This Research Topic focuses on the development of carbon-based 2D materials for applications in energy storage. Areas of interest include but are not limited to:

• Novel fabrications of new 2D materials
• Experimental and computational studies of 2D carbon materials in energy storage applications such as batteries, supercapacitors, etc.
• Optimization of the properties of 2D carbon-based materials for energy storage applications.


Keywords: Graphene, MXene, Supercapacitors, Batteries, 2D Carbon Materials


Important Note: All contributions to this Research Topic must be within the scope of the section and journal to which they are submitted, as defined in their mission statements. Frontiers reserves the right to guide an out-of-scope manuscript to a more suitable section or journal at any stage of peer review.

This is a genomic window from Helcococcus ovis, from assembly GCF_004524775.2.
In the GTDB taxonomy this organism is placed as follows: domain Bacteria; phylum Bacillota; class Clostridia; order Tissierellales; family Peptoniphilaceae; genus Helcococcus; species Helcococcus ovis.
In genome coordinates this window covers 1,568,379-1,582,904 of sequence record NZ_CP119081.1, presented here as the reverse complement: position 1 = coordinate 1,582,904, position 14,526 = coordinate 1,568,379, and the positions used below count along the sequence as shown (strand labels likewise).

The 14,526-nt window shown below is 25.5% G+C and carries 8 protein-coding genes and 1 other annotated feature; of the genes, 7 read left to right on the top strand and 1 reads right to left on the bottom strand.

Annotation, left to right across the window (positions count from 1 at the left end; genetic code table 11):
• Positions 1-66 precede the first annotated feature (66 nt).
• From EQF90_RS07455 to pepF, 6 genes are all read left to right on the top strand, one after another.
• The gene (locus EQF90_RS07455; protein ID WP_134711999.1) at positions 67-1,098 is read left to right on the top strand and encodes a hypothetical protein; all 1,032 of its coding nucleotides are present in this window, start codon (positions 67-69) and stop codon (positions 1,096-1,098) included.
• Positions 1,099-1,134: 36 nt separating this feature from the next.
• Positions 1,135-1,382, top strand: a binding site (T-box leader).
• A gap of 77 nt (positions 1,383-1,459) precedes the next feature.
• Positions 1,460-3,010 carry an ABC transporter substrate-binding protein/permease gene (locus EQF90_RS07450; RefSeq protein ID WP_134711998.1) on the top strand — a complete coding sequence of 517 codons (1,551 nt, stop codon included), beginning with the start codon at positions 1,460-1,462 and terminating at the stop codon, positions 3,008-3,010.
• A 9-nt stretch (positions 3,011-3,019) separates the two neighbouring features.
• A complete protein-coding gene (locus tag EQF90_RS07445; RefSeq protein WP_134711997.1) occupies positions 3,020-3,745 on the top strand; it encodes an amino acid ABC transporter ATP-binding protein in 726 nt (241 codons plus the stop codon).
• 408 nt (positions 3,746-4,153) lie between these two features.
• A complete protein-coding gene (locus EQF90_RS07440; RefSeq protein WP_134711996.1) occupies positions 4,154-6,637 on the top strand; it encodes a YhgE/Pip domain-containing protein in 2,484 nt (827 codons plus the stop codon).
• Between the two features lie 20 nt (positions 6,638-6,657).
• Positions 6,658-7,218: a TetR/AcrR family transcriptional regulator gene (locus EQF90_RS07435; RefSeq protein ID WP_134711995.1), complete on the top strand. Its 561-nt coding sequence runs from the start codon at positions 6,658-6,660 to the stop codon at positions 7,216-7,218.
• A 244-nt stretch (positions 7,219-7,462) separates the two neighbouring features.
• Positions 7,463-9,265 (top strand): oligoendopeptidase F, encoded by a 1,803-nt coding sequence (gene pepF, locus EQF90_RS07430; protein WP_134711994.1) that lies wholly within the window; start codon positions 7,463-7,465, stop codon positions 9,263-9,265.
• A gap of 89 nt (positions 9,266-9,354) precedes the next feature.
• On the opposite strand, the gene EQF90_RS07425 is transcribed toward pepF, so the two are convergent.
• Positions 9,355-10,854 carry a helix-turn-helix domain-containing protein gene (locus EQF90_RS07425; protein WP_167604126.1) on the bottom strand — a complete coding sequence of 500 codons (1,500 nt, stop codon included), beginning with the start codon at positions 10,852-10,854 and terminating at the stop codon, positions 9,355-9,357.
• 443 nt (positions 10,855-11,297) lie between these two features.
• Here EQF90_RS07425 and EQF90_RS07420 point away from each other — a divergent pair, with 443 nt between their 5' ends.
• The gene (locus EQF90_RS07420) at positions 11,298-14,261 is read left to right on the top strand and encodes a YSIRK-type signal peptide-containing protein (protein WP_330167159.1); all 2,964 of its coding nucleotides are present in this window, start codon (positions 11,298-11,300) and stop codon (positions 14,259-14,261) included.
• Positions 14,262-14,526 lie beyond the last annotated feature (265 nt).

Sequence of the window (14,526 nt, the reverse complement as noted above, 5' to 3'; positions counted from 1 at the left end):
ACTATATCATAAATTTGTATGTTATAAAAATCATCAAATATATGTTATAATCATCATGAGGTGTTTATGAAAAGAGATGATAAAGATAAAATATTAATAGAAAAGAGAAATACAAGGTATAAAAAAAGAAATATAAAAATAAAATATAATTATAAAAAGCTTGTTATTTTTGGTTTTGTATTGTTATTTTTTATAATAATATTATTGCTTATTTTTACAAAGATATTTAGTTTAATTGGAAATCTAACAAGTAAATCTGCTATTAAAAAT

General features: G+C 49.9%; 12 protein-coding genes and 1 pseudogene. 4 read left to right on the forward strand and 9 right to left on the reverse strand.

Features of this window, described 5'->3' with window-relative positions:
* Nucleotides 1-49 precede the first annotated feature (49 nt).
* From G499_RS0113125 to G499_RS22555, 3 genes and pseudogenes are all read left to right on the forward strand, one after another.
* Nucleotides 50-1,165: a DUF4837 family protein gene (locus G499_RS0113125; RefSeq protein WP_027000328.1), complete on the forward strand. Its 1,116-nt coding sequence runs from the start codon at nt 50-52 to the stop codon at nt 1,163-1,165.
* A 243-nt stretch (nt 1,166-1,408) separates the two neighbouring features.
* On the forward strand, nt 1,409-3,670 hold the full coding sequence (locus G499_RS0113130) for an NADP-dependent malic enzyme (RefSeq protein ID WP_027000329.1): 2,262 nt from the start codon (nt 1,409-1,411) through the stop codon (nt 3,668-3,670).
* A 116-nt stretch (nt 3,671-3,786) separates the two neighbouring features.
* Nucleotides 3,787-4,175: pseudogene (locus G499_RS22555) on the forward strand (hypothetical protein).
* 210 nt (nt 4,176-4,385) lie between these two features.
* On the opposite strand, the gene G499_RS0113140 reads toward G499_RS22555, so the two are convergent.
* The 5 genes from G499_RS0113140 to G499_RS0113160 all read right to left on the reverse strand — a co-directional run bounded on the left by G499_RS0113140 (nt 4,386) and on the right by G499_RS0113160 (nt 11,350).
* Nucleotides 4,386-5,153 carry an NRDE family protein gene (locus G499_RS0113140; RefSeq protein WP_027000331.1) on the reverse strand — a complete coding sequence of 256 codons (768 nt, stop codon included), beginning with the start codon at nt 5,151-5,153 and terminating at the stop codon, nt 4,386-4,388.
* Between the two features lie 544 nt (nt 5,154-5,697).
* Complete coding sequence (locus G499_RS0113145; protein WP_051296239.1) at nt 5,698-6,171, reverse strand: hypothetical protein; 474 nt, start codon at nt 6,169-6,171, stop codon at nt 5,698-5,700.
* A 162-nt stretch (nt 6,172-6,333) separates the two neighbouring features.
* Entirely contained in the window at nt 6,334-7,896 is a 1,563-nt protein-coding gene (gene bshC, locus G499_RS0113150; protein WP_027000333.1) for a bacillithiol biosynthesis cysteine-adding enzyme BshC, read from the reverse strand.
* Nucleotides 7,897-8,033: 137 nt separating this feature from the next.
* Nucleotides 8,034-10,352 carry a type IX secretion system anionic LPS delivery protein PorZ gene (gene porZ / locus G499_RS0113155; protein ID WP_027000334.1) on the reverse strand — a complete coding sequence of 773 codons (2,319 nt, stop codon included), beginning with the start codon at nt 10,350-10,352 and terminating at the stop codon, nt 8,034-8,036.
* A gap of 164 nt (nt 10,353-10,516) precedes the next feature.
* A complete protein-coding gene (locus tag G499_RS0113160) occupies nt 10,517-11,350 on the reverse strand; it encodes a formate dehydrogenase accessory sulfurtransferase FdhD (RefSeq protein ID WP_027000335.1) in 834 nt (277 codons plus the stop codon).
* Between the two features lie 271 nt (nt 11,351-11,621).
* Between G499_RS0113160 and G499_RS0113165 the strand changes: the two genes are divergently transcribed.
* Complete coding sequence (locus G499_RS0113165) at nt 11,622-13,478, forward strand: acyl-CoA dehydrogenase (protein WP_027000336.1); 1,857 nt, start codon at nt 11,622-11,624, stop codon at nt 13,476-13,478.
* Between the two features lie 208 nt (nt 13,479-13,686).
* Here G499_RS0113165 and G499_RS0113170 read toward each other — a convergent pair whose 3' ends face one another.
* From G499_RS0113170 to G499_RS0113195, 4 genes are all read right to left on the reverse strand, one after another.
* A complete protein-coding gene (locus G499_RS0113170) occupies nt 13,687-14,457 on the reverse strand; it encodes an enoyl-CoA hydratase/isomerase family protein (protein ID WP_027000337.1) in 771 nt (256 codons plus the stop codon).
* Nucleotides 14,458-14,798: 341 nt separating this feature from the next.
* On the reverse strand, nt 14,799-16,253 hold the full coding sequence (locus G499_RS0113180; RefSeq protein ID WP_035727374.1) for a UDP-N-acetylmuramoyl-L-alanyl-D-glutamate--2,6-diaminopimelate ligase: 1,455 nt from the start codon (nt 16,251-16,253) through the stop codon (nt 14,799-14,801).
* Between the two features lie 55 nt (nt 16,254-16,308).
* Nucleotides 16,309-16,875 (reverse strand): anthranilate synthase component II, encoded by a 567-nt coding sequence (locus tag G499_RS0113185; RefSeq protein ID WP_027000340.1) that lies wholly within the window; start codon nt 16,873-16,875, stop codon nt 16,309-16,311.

Over the past few years, the demand for sustainable energy from reliable renewable resources has risen as the increasing energy crisis calls for storage and supply of energy in a stable, efficient as well as cost-effective way. To address these challenges, two-dimensional (2D) carbon nanostructured materials such as graphene and MXene have been explored as excellent candidates for a variety of energy applications such as supercapacitors, lithium-ion batteries, and fuel cells. Features such as high mobility of the charge carriers, electrical conductivity, large surface area, and high power density make these materials excellent choices for energy storage applications. For instance, graphene and MXene, both having high porous surface area, can be used as support materials for lithium-ion batteries and supercapacitors after doping with different elements (V, Mo, W, Ni). The isolation of 2D graphene from the layered material graphite by using a simple and unusual method of repeated mechanical peeling has been of great interest in the scientific world. Graphene, as well as other 2D materials such as MXene, have also been successfully isolated by a wet chemical etching method.